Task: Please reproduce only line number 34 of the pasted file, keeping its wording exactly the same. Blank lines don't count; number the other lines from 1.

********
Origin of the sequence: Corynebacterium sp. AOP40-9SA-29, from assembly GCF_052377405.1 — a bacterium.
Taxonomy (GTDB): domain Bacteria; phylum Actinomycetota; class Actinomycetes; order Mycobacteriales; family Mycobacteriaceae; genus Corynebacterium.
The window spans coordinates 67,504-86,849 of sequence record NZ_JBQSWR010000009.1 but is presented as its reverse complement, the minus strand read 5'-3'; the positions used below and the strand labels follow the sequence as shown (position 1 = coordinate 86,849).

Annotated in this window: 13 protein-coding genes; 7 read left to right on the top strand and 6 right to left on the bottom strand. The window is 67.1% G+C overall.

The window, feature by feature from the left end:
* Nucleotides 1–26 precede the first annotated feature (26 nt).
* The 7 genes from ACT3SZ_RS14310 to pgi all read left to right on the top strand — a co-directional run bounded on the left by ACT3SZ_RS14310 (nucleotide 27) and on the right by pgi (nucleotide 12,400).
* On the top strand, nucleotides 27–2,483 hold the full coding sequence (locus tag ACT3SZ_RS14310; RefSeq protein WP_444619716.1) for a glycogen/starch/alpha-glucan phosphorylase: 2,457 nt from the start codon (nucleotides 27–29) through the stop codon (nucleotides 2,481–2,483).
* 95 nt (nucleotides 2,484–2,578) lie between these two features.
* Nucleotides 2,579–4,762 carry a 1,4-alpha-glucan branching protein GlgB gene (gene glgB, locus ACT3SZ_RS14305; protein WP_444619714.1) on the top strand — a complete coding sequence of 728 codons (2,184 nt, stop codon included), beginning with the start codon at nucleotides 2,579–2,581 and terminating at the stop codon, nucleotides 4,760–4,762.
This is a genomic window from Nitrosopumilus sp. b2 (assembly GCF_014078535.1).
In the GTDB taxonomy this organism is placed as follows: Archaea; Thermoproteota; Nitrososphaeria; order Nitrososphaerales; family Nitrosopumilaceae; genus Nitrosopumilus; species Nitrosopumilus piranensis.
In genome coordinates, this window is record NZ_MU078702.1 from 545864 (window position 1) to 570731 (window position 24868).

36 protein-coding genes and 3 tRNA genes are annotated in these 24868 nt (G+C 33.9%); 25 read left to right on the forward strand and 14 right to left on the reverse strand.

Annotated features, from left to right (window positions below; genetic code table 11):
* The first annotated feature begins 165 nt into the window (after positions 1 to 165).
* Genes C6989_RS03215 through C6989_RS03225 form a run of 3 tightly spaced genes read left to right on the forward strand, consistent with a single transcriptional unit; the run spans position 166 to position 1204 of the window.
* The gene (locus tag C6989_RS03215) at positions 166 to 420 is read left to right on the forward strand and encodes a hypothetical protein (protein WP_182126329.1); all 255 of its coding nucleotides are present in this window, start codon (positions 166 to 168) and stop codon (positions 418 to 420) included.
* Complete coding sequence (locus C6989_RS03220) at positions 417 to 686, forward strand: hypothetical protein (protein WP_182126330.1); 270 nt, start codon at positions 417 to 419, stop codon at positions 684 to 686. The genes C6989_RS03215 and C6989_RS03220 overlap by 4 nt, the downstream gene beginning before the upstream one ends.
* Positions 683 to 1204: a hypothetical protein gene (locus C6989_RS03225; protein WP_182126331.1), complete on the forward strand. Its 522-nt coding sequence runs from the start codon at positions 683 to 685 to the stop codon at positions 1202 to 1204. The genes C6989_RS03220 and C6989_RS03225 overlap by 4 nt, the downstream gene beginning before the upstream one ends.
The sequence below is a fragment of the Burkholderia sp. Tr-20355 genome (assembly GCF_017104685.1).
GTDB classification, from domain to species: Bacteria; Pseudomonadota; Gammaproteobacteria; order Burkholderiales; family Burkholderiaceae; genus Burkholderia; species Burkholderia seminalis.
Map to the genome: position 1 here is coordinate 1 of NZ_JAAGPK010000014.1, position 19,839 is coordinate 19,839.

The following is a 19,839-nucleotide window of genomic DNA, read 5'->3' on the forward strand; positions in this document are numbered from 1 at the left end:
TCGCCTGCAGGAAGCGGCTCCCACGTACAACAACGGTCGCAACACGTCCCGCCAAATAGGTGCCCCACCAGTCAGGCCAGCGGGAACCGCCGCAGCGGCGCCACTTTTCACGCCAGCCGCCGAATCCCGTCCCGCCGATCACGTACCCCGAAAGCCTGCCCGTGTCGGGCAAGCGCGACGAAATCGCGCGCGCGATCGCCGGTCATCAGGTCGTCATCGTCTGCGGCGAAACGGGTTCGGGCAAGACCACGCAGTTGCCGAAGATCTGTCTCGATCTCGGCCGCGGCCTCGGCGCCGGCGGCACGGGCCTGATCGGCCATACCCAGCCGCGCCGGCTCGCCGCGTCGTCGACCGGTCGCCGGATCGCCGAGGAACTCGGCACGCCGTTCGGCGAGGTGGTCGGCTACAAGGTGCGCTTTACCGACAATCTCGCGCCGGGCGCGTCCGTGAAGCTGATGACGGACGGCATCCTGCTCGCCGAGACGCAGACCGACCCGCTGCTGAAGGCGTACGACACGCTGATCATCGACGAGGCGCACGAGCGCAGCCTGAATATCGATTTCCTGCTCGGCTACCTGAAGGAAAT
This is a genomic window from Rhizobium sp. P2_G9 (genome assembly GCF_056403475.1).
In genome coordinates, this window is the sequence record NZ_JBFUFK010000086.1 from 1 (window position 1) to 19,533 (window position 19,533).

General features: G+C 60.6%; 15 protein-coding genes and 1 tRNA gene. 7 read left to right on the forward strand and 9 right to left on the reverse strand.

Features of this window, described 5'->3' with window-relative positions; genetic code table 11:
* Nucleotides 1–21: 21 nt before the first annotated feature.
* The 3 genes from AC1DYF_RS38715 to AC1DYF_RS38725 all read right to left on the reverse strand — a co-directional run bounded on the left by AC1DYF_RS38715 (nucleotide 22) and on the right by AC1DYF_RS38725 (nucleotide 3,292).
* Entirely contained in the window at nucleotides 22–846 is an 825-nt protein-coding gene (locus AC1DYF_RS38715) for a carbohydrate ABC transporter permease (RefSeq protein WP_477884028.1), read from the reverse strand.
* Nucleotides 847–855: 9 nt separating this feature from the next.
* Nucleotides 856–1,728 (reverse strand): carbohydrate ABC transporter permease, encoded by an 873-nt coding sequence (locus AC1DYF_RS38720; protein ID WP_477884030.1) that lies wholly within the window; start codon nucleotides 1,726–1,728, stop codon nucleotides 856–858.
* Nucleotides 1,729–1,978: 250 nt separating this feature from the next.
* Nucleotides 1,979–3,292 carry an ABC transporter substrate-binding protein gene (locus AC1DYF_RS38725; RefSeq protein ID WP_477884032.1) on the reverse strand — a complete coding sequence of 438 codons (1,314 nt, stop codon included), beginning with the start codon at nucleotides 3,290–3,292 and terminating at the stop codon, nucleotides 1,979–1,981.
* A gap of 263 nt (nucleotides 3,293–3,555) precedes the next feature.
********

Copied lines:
* Nucleotides 856–1,728 (reverse strand): carbohydrate ABC transporter permease, encoded by an 873-nt coding sequence (locus AC1DYF_RS38720; protein ID WP_477884030.1) that lies wholly within the window; start codon nucleotides 1,726–1,728, stop codon nucleotides 856–858.